Case 3: A 70 year old female was diagnosed with hypertension, epilepsy osteoarthritis and rheumatoid arthritis. Her blood pressure was 147/84 which was dropped to 138/72 three weeks after the treatment with the Electro Pressure Regeneration Therapy device. She continued using the EPRT device twice weekly and her blood pressure was under control without the use of antihypertensive medications.

Case 4: A 77 year old female with hypertension, hypercholesterolemia, hypothyroidism, and type 2 diabetes (NIDDM) was treated with the Electro Pressure Regeneration Therapy device. Her blood pressure before treatment was 158/81 which was dropped to 125/65 after 1 week. Her blood pressure continued to be normal with use of the EPRT device despite discontinuation of antihypertensive medications. HbA1c was 7.8 before treatment which decreased to 6.9 and continued to be low during one year follow-up.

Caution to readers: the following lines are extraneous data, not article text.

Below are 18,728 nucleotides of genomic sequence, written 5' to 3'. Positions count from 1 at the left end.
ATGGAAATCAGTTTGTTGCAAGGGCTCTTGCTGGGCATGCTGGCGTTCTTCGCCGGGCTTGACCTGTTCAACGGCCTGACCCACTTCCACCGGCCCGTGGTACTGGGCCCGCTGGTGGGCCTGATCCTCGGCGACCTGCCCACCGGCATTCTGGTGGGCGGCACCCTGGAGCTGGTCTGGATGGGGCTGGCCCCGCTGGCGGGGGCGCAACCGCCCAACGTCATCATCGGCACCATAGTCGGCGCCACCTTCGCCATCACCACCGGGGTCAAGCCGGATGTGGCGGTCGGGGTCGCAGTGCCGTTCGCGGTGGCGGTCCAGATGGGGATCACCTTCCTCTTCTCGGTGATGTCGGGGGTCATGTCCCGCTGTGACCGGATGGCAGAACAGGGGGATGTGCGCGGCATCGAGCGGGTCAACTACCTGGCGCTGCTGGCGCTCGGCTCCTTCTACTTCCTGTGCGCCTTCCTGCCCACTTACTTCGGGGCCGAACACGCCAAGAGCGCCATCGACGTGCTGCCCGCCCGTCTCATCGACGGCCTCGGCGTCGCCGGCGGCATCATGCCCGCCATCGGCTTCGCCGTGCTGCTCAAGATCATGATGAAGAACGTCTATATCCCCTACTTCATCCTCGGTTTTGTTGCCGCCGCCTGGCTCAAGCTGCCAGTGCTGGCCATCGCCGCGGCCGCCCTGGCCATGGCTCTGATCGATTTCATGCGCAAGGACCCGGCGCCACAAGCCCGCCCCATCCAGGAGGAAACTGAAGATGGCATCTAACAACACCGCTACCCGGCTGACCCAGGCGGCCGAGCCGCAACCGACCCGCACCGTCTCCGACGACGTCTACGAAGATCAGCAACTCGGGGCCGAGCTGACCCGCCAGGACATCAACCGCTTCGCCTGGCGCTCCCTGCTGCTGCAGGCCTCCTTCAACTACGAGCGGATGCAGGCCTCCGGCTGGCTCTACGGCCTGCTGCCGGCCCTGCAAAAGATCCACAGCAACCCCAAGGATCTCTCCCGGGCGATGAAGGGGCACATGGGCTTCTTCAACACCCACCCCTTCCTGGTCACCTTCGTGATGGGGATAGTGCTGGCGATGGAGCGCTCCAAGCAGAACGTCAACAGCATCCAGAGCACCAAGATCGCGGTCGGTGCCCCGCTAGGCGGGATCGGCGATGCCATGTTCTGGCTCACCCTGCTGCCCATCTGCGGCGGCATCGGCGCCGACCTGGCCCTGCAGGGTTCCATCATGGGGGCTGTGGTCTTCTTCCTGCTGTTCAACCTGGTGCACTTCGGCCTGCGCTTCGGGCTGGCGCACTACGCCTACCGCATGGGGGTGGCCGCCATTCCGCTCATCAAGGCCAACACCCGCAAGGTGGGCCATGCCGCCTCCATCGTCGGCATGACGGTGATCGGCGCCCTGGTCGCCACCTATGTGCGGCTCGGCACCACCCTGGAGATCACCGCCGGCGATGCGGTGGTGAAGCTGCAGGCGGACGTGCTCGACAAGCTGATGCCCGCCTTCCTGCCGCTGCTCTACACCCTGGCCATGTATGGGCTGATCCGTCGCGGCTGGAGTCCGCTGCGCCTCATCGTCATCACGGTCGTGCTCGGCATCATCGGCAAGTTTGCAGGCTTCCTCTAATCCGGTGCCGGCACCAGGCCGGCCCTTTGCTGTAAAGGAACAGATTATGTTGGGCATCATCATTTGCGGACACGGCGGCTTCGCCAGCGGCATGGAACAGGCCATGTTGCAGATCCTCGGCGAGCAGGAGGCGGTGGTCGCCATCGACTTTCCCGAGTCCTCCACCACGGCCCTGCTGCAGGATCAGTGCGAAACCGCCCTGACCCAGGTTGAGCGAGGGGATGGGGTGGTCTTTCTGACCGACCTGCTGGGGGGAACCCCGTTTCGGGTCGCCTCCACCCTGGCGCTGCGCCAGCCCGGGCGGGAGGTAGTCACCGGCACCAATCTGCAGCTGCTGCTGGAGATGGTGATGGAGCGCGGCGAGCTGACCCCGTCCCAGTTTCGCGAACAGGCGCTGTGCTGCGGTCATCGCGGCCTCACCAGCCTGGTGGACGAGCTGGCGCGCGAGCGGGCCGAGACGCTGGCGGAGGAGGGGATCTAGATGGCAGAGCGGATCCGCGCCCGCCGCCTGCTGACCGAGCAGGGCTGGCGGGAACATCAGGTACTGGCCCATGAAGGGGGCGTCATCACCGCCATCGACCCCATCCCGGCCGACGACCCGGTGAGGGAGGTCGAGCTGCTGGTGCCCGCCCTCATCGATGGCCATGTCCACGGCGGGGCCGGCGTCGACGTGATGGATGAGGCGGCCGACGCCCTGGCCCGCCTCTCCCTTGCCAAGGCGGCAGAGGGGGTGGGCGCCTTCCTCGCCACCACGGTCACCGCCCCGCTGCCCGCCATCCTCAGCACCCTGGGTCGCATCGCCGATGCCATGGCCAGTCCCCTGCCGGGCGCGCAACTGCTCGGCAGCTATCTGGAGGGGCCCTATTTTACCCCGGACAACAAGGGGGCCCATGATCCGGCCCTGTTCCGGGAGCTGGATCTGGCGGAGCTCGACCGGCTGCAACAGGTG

Case 5: A 67 year old female with hypertension and osteoarthritis was treated with the Electro Pressure Regeneration Therapy device. Her blood pressure was 157/91 which dropped to 149/86 after 3 weeks.

Case 6: A 70 year old female with hypertension, fibromyalgia, hepatitis, hypercholesterolemia, tuberculosis and a stroke was treated with the Electro Pressure Regeneration Therapy device for her hypertension. Her blood pressure was 134/84 before treatment which was dropped to 117/73 within 4 weeks after treatment despite discontinuation of her antihypertensive medication.